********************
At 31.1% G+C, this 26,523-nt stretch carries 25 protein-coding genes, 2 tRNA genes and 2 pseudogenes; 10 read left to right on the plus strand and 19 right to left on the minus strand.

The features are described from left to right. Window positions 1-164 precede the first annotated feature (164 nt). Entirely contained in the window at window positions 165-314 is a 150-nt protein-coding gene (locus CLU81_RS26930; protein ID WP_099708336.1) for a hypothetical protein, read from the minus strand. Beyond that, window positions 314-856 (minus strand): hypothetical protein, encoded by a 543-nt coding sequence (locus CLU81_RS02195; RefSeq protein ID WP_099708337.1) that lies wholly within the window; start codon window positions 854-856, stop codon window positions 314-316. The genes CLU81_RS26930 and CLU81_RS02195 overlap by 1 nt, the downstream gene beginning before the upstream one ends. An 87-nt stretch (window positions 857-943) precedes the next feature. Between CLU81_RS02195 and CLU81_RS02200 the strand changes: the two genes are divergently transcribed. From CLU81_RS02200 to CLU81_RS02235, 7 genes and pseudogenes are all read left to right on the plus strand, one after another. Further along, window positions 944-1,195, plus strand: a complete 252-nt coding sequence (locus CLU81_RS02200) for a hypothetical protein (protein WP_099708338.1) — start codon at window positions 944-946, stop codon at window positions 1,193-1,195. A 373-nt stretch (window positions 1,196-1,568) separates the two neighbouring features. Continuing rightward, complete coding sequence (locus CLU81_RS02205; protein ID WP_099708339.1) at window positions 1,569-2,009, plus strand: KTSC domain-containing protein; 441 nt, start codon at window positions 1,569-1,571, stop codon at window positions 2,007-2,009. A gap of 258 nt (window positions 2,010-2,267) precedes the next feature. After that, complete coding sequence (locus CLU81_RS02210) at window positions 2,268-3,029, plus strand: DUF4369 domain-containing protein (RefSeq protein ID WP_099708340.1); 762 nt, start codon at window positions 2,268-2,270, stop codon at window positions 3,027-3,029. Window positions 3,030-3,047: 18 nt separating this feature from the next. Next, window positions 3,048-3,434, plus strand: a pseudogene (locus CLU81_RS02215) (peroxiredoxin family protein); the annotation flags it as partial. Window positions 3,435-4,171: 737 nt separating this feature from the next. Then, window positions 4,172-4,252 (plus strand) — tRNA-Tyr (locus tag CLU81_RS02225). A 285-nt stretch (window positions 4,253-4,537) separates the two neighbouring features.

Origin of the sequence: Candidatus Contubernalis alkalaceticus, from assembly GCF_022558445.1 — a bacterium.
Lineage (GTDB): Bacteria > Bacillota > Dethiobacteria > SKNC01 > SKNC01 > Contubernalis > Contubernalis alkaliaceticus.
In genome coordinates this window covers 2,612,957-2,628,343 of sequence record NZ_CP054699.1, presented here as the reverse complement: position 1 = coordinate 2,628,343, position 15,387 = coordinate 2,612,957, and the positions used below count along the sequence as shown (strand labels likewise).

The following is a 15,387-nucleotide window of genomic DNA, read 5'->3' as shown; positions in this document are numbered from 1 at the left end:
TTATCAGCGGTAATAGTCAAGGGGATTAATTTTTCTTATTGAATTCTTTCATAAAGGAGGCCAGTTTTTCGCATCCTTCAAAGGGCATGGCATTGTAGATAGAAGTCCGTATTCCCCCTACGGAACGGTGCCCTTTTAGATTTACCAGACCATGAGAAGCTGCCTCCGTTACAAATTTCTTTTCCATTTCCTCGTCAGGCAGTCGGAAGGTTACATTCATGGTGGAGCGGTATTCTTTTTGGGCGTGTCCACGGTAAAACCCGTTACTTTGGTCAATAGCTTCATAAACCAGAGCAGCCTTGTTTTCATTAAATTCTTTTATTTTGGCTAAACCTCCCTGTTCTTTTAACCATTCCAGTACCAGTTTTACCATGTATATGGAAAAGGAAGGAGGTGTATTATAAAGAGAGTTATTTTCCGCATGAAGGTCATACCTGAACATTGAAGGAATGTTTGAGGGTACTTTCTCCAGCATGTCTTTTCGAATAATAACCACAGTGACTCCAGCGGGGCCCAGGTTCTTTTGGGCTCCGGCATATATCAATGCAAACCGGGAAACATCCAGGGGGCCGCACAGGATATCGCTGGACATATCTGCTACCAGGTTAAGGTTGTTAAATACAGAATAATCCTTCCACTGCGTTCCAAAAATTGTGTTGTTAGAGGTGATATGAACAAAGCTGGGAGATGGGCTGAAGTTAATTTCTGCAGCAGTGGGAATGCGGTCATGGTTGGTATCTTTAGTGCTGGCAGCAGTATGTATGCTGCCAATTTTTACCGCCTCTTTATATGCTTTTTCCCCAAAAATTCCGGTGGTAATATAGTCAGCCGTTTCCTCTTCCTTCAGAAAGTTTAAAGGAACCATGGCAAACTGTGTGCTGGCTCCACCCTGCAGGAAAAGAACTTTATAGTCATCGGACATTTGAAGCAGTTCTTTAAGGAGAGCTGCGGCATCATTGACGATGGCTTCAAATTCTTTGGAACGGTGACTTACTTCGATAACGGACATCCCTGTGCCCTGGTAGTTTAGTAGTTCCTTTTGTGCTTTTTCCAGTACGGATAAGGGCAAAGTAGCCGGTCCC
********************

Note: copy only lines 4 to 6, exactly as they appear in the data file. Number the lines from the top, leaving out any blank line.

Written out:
Lineage (GTDB): Bacteria > Bacillota > Dethiobacteria > SKNC01 > SKNC01 > Contubernalis > Contubernalis alkaliaceticus.
In genome coordinates this window covers 2,612,957-2,628,343 of sequence record NZ_CP054699.1, presented here as the reverse complement: position 1 = coordinate 2,628,343, position 15,387 = coordinate 2,612,957, and the positions used below count along the sequence as shown (strand labels likewise).

The following is a 15,387-nucleotide window of genomic DNA, read 5'->3' as shown; positions in this document are numbered from 1 at the left end: